Sometime in the last couple of decades the English-speaking word lost its abiliy to produce the kind of film that draws handkerchiefs out of pockets–movies about the basic good in people that affirm your faith in humanity. Recent attempts have produced embarrassing duds. “Boychoir” (2014), about a troubled lad who flourishes at a choir school, earned a mere $1.8 million in worldwide box office receipts despite a cast that included Dustin Hoffman, Kathy Bates and Debra Winger. “Testament of Youth,” about a female Oxfordian who abandons college to become a nurse during World War I, earned just $1.8 million in the US and $600,000 in the UK. I saw a bit of both films on recent overseas flights, enough to know why audiences ignored them. They tried too heard to be heartwarming.

' Little Big Master' is about Principal Lui (Yeung), who took a huge paycut to help ensure that these five children have a chance to study
‘ Little Big Master’ is about Principal Lui (Yeung), who took a huge pay-cut to help ensure that these five children have a chance to study

Compare that to this year’s Hong Kong hit, “Little Big Master.” The (supposedly) true story deals with a Hong Kong teacher who quits a prestigious job to take over a village kindergarten with just five girls while fighting cancer. It was spectacularly credible, in the way that American movies were back in the 1930s when Spencer Tracy sparred with Mickey Rooney in “Boys’ Town.” Of course, the plot is as hokey as it gets, but the child actors were so convincing in their depiction of earnest little girls from struggling families that it didn’t matter. Optimism is contagious, and I concede this as a confirmed pessimist ready to see the worst in everything. Against my ingrained instincts and conscious resistance, I found the optimism in “Little Big Master” irresistible. It earned HK $46 million so far this year, a big number for a limited-release Hong Kong movie, and a lot more than “Boychoir.”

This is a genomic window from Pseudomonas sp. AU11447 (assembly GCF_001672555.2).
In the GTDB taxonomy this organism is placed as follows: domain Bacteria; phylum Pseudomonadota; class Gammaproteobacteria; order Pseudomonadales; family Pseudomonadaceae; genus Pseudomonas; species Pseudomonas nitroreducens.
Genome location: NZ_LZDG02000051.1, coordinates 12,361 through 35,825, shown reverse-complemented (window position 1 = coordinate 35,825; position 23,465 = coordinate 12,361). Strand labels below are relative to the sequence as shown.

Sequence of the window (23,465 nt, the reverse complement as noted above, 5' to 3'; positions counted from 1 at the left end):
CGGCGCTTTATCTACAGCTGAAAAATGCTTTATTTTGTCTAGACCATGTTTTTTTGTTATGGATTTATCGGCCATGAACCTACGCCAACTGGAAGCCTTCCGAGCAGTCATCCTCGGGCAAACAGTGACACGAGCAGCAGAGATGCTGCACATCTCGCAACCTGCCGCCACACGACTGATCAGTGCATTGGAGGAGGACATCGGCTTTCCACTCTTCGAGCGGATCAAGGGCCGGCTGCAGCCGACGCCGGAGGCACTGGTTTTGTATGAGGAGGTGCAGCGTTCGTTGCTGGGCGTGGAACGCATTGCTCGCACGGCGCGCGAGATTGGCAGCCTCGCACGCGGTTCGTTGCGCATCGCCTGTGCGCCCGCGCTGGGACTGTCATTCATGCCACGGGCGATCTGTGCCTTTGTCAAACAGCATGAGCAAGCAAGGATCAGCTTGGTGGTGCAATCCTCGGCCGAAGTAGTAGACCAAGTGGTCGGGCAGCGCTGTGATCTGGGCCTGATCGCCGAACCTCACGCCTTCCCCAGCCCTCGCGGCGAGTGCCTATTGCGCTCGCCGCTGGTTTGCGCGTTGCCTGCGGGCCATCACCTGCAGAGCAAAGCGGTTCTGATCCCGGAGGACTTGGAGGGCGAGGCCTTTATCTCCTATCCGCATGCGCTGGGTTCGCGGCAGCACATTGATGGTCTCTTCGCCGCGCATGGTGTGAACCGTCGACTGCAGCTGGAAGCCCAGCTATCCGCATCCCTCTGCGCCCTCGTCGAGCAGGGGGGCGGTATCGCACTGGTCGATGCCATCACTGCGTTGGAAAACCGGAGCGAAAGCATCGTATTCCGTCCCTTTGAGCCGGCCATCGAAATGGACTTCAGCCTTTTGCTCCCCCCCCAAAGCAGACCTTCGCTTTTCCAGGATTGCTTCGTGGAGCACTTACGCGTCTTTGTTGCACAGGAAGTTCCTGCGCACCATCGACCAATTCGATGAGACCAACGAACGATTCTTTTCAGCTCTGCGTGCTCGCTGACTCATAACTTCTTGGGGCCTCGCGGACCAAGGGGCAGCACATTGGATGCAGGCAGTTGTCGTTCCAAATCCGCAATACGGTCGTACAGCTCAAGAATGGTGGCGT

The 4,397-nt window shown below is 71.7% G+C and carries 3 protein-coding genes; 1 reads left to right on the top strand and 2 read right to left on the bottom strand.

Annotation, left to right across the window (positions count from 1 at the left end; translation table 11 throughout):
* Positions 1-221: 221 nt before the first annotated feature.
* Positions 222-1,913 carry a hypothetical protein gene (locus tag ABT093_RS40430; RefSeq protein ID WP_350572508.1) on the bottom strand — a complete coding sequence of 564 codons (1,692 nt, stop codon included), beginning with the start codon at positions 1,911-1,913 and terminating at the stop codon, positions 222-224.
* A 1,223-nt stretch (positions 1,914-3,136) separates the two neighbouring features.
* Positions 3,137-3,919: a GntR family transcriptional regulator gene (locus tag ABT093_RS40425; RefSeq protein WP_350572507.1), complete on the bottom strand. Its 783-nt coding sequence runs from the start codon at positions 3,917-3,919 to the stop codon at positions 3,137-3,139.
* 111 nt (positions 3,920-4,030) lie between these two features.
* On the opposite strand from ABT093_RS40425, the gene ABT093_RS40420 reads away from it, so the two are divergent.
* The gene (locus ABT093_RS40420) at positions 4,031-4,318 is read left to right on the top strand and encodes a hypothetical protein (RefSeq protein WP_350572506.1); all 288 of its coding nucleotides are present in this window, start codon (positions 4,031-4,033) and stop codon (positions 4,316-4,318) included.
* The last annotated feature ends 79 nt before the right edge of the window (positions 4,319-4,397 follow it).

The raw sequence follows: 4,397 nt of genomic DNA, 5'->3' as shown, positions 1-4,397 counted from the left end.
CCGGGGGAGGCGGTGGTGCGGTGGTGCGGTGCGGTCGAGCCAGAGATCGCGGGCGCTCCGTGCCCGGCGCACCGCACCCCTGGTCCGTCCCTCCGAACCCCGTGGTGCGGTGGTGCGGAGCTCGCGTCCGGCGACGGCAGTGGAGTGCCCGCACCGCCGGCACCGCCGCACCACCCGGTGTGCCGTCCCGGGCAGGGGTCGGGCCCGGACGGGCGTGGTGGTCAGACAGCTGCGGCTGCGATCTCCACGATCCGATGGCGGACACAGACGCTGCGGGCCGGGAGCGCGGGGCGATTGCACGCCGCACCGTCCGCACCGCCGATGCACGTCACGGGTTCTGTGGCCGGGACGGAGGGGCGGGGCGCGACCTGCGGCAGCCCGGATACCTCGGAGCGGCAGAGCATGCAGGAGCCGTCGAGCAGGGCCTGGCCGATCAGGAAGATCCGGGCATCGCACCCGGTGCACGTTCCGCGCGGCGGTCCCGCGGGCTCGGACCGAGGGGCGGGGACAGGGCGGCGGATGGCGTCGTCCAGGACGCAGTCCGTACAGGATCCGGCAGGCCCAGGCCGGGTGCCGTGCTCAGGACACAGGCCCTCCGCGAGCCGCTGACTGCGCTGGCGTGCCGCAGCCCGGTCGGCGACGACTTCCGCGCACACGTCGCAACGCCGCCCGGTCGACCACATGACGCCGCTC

Westerners have forgotten what it is to be innocent. Our children grow up too fast and become jaded too young. One can’t find Western child actors who convey the simple amazement of being young and viewing the world with fresh eyes. We want to recreate a child’s sense of wonder, and go through the motions in front of the cameras, but it doesn’t seem to work any more. China might not be the obvious place to look for what’s missing in the West, but it’s there. Wherever the West has gotten to, I hope China takes a detour.

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